I know the economy is difficult in S.A. but I can’t express enough that if you have extra money and want to donate to a charity, adopt a child at the college of magic. It is indeed a really worthy organization and changes lives. If you can’t afford to sponsor a child, send them a trick to teach or a prop you are not using anymore. Or get a few of your fellow magicians together and sponsor a child together. Every little bit helps and every little bit makes a huge difference.

If any magician is wanting a lifetime experience they can do no better than heading over to Cape Town and meeting these children and sharing what they know. I always try to give back to the magic community when I can, in this case I went in thinking that was what I was doing but in reality I was given so much in return. This visit to South Africa changed my life in so many positive ways.

Thanks to each and everyone of you for making this the best trip of my life.

- Banachek"

'The Art of the Spin' at it's finest!

On November 15 I posted this fascinating article about how magicians can write themselves a glowing press release.

On November 17 another blogger seems to have taken this advice literally HERE.

Now before anyone accuses me of bagging a fellow Aussie's attempt at putting on a big show let me make it clear - I did not see'Las Vegas Confidential' and I don't know whether it was good or bad but I give James Karp the greatest respect for putting his money where his mouth is and putting on a big show.

The whole point of this post is this blogger's superb example of taking less than stellar reviews and making them shine.

Here's how he quoted the press reviews:

John Shand, 13 Nov, The Sydney Morning Herald

THE new century is still young, but here is its funniest show so far. Nothing else has doubled me up like this, a mirth vociferously shared by those around me.
…a couple of cute magic tricks, and sparsely clad females cavorted leggily in all scenes...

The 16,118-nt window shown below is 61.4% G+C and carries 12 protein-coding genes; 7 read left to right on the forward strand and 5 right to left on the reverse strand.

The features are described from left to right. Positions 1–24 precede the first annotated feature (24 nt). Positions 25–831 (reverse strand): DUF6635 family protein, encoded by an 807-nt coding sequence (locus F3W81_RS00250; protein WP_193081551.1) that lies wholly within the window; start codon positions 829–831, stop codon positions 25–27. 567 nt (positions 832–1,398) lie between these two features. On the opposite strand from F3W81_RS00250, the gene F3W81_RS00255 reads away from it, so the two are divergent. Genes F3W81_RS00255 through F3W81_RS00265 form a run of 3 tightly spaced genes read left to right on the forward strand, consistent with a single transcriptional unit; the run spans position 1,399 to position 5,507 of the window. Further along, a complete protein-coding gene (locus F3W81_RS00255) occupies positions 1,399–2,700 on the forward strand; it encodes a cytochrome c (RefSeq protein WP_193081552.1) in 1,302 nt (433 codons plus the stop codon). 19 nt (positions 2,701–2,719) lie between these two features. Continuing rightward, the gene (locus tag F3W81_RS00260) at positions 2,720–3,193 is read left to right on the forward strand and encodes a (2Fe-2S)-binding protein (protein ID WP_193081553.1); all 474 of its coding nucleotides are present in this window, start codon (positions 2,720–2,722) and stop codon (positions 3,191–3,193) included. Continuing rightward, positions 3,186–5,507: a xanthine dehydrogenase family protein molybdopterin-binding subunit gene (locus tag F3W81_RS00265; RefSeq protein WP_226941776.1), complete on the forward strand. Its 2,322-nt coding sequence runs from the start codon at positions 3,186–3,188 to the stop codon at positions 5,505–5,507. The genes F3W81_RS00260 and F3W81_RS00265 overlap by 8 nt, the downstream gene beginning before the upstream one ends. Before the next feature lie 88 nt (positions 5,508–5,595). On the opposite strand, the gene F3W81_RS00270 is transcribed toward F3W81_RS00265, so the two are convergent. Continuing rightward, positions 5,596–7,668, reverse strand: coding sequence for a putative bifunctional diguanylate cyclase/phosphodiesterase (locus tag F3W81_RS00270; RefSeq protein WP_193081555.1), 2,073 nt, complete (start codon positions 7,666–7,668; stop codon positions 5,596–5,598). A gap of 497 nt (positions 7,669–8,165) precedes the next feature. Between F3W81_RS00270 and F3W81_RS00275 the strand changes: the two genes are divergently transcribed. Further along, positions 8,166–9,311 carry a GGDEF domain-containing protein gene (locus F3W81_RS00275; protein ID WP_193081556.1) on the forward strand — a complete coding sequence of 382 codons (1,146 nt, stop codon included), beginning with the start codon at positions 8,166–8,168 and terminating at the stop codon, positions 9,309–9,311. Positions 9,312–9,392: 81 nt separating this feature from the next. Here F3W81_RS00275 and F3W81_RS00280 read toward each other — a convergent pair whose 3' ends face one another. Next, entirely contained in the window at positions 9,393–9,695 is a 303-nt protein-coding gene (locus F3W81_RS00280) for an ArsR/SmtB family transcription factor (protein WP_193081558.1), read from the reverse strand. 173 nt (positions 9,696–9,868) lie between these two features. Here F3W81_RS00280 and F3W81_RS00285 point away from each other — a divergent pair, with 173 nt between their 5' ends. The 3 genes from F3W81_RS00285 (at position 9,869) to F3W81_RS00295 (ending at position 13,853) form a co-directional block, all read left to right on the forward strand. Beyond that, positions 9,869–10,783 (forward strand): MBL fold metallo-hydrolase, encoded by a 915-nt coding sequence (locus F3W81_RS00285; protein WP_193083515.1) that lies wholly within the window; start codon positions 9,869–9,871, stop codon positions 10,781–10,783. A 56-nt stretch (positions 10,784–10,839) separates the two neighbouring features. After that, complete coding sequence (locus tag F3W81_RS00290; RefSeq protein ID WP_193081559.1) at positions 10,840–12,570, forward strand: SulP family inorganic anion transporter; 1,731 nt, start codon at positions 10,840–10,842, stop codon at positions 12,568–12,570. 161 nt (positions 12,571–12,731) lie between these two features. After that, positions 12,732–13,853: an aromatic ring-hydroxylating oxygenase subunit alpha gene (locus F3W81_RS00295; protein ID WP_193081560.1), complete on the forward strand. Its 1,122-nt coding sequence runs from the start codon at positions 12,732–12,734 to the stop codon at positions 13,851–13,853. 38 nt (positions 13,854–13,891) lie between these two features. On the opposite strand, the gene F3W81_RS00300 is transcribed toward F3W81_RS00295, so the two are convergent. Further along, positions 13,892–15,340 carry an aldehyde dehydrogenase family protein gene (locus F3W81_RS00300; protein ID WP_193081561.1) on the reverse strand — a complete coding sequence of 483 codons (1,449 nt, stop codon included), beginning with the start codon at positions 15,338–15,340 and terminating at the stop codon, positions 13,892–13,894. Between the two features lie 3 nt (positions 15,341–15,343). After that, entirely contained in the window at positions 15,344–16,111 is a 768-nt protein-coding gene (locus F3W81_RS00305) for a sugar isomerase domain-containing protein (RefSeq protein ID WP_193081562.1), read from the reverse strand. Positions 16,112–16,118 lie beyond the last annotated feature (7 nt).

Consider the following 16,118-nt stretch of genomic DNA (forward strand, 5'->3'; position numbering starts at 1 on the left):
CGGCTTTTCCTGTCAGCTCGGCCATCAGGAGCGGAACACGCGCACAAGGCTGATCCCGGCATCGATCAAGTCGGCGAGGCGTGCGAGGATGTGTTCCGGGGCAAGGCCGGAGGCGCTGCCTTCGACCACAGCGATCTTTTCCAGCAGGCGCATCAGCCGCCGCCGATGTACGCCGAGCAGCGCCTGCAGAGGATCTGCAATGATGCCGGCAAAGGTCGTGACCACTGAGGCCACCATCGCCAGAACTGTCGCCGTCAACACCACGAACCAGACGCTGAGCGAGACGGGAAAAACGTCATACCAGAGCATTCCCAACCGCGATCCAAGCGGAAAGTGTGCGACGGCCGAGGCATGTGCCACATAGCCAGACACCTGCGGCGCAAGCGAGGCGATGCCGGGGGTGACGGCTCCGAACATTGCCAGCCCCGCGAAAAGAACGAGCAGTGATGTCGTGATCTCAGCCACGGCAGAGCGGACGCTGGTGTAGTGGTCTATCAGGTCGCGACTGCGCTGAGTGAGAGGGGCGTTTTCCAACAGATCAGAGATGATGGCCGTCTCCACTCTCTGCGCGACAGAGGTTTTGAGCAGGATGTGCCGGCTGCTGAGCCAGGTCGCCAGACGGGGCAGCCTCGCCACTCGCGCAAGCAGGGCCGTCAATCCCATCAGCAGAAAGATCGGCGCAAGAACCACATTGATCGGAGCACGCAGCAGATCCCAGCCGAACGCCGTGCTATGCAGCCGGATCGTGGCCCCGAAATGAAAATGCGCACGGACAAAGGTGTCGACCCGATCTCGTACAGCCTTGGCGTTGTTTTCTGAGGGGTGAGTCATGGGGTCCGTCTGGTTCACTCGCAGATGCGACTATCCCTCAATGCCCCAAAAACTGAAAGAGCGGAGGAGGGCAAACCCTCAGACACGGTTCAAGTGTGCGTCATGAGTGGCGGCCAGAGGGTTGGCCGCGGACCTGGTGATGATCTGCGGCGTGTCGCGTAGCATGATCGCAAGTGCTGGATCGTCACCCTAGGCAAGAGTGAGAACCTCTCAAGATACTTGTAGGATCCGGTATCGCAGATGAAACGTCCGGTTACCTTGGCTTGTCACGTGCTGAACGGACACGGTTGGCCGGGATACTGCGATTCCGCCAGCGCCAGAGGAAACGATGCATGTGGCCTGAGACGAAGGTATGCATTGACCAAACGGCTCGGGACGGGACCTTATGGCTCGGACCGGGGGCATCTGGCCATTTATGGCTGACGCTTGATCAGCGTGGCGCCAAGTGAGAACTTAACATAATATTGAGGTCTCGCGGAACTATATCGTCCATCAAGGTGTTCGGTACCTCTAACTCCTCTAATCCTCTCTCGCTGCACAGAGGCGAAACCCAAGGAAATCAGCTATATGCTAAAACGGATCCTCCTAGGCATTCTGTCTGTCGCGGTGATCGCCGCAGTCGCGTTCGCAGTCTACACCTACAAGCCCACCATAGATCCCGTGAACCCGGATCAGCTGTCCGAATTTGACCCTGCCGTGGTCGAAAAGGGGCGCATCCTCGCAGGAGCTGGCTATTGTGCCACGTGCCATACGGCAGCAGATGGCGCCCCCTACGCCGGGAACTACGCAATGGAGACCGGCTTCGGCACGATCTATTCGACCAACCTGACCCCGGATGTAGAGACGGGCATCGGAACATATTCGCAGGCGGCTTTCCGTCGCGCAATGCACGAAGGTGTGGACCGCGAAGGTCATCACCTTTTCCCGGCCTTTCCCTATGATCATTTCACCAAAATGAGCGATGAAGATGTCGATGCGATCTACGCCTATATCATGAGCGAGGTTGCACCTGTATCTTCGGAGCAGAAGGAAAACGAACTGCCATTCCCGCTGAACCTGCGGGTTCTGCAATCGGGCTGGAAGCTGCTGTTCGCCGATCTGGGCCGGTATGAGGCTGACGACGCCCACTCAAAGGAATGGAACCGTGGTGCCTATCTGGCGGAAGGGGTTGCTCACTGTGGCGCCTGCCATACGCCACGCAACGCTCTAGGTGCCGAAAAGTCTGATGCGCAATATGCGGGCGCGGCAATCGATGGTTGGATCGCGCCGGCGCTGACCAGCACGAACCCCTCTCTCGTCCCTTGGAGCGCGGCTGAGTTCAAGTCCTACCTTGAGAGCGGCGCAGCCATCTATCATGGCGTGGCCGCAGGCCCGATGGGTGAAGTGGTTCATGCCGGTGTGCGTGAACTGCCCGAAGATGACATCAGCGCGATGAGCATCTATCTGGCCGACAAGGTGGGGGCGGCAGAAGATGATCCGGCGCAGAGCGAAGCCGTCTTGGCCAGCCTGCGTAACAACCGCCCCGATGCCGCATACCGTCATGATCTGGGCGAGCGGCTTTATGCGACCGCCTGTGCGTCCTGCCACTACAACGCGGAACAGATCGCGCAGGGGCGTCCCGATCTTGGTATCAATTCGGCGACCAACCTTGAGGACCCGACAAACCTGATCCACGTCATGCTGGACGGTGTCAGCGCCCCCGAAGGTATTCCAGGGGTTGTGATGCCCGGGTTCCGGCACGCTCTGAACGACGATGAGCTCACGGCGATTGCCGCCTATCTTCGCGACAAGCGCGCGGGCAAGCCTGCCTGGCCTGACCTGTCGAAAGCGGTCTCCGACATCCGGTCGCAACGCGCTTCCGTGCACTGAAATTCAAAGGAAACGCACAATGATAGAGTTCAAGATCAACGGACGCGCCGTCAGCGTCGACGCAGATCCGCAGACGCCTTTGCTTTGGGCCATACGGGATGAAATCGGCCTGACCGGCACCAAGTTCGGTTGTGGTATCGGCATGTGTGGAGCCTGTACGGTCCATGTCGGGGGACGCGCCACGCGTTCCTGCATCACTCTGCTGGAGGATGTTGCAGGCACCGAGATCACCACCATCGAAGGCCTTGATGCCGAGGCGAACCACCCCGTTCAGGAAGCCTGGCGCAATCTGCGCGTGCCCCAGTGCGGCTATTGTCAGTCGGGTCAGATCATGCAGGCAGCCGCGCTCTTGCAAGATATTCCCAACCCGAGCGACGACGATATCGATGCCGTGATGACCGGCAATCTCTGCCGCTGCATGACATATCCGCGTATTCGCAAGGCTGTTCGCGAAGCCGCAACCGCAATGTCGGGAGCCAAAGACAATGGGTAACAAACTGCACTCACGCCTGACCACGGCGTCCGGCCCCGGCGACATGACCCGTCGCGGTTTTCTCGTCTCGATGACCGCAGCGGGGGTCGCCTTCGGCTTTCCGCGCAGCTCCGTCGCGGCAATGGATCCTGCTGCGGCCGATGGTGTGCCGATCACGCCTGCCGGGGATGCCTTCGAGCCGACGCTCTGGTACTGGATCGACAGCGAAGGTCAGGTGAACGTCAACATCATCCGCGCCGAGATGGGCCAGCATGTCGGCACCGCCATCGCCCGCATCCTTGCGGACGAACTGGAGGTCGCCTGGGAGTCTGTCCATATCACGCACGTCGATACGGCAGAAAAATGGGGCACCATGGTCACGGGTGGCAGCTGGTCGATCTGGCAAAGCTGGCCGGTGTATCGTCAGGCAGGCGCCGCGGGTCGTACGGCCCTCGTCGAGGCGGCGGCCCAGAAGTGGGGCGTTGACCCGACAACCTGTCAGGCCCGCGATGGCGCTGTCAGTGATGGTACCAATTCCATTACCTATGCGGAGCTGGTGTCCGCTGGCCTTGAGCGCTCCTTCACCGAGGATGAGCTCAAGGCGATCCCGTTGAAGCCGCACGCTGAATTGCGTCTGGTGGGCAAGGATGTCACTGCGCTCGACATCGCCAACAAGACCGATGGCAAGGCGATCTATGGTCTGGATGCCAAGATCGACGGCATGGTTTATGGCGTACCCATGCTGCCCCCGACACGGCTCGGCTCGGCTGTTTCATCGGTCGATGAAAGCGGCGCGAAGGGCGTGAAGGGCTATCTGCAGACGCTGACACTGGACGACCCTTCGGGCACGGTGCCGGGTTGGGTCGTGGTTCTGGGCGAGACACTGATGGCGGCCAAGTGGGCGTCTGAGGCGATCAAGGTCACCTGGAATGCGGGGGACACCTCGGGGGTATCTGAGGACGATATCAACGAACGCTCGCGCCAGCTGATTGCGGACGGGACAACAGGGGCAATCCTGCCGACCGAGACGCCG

Jason Blake. 16 Nov, Sun Herald

when it comes to describing Las Vegas (Confidential)… fascinating or educational …
James Taylor's choreography is… showgirl shape-throwing, Eurovision twizz and… bump 'n' grind…

Angela Saurine, 13 Nov, Daily Telegraph

The show boasts… impressive moments, such as a fun scene where Alex breaks into an energetic performance of The Gambler with other male cast members. It's a very different slant on the Kenny Rogers classic, complete with bare-chested cowboys.

As Katrina Retallick was ill with laryngitis, understudy Diana Holt stepped in as Francesca, the lead female role. Her strong voice was a highlight. Underbelly's Tony Nikolakopoulos is a standout as mobster Tony ``The Tool''.

And here are the full reviews with the quotes (in red) and in context:

John Shand, 13 Nov, The Sydney Morning Herald

THE new century is still young, but here is its funniest show so far. Nothing else has doubled me up like this, a mirth vociferously shared by those around me.

The problem, confidentially, is that Las Vegas - The Musical is not intended as a comedy.

We all have ideas that, on sober reflection, we promptly dismiss. This show was such an idea, minus the dismissal. It was dreamed up by James Karp, who wrote the script - if that's the word for dialogue devoid of wit, plot or characterisation. Mr Karp is usually a magician, and this may be his ultimate trick.

Caught in the illusion is Alexander "The Great" Dean (Tamlyn Henderson), a gambling-addicted magician employed by a mobster (Tony Nikolakopoulos) in a Las Vegas casino. He's advised to clear out by Tyche, the Goddess of Fortune (Simone Karp) - no, seriously - and by the Latino barman (a rollicking Garry Scale). Meanwhile an FBI man (Alistair Toogood), hot on the scent of the Mob, is more or less raped by the predatory Tiffani (Tiffani Wood). Performance quality is an irrelevance.

Alexander falls for chanteuse Francesca, which brings us to the night's only winner. That role was to have been played by Katrina Retallick, but Lady Luck stole her voice, so Diana Holt bravely faced the music.

Ah, yes, the music. This was a jukebox mishmash, containing some of the worst songs ever penned - Las Vegas and, for variety, Dov'e L'Amore - and some others that had no business being so abused.